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Coccidioidomycosis Imaging


Infection with Coccidioides immitis, a soil-inhabiting fungus native to the San Joaquin Valley in California, causes an illness in humans called coccidioidomycosis. Coccidioidomycosis is found in Arizona, California, New Mexico, Texas, northern Mexico, and other areas with a climate similar to that of South America. Arizona diagnoses 60% of cases nationwide each year.

After the organism is inhaled into the lungs, the arthrospore develops into a thick-walled spherule that is filled with endospores (see the image below). Once the endospore is released, it can start the development of a new spherule, allowing the infection in the host to progress. Coccidioidomycosis is not known transmit from person to person.

Coccidioides immitis spherule containing daughter

Coccidioides immitis spherule containing daughter spores.

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See A Chronic, Scaly Rash Mistaken for MRSA: Case Presentation, a Critical Images slideshow, to review additional images and details of a case of Coccidioidomycosis.

On the basis of clinical presentation and imaging abnormalities, pulmonary involvement of coccidioidomycosis is categorized into acute, disseminated, and chronic forms. In patients with acute disease, the most common findings are lobar or segmental consolidation, multifocal consolidation, and nodules. Adenopathy and pleural effusions are also seen, usually in association with parenchymal disease.

The risk of infection is highest in the dry summer months; a secondary period of high risk usually occurs in the late fall, terminating with winter rains. Dust exposure is a critical route for C immitis infection; individuals who dig in the soil or who are exposed to the disrupted earth are at greatest risk.

C immitis can disseminate from the lungs and thoracic cavity to infect other organs, such as bone, joints, skin, and meninges. Dissemination usually occurs within weeks or months after the primary pneumonia.

Imaging modalities

Imaging studies in patients with suspected or confirmed coccidioidomycosis include plain chest radiography, computed tomography (CT), magnetic resonance imaging (MRI), and, possibly, positron-emission tomography (PET).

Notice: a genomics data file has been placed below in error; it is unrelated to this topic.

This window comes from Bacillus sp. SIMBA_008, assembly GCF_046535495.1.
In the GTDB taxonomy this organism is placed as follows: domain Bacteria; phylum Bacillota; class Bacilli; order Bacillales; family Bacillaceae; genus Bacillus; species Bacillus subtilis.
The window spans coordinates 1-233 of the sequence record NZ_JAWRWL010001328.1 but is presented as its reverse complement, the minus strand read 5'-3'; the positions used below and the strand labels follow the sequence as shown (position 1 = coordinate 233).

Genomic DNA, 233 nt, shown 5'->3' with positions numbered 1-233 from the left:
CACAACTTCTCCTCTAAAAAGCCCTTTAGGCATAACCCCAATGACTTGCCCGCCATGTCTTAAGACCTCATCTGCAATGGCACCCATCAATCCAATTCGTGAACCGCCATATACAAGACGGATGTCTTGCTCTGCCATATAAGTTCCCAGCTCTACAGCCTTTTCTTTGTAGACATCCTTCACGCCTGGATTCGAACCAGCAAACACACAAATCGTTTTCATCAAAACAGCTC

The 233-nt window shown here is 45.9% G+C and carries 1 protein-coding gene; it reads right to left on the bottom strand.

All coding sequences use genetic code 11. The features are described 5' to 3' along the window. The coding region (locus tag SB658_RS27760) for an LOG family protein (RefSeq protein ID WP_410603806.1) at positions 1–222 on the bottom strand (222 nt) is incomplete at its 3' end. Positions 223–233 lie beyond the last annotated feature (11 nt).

Chest radiography is readily available and is usually the first imaging study performed. It assists in clinical staging of the disease and is useful in following up the progression or resolution of the disease. However, chest radiographic findings are nonspecific and variable. Chest radiographic findings alone are not diagnostic of thoracic coccidioidomycosis, because other infectious diseases and neoplastic processes may mimic the disorder.

Chest radiography should be performed in all patients in whom coccidioidomycosis is suspected or confirmed, because of the possibility of pulmonary infection. In patients with suspected coccidioidal osteoporosis, plain radiographs of the affected bone are indicated.

Asymptomatic patients may have normal chest radiographic findings, and a normal result generally excludes significant clinical disease. The chest radiographic findings may progress from single or multiple areas of airspace consolidation to the formation of nodules or cavities, which may further progress to diffuse reticulonodular lung disease and upper-lobe scarring. In some patients with disseminated disease, radiographs may not show evidence of previous pulmonary disease, and the patients will have no history of a preceding respiratory illness.

Patients suspected of having meningitis should undergo neuroimaging studies. MRI is more sensitive than other studies to identify central nervous system involvement, and it is the preferred modality if spinal cord impingement is suspected.

Lammering et al conducted a retrospective imaging review of 23 patients with proven coccidioidal CNS meningitis and evaluated the prevalence and significance of concurrent coccidioidal brain and intraspinal disease. All patients had intracranial abnormalities, and 86% (19/22) who underwent spinal imaging had signs of intraspinal disease, including leptomeningeal enhancement (84%), arachnoiditis (63%), and cord signal abnormalities (37%). Seven of 15 patients (47%) who underwent myelography had complete spinal blocks.

PET scans are increasingly used in the diagnosis and staging of invasive fungal infections, including coccidioidomycosis, and may be able to detect lesions that are not otherwise visualized with CT.

In patients with confirmed skeletal involvement or highly suspected osseous dissemination, a bone scan should be obtained to assess concurrent silent or multifocal osteomyelitis.

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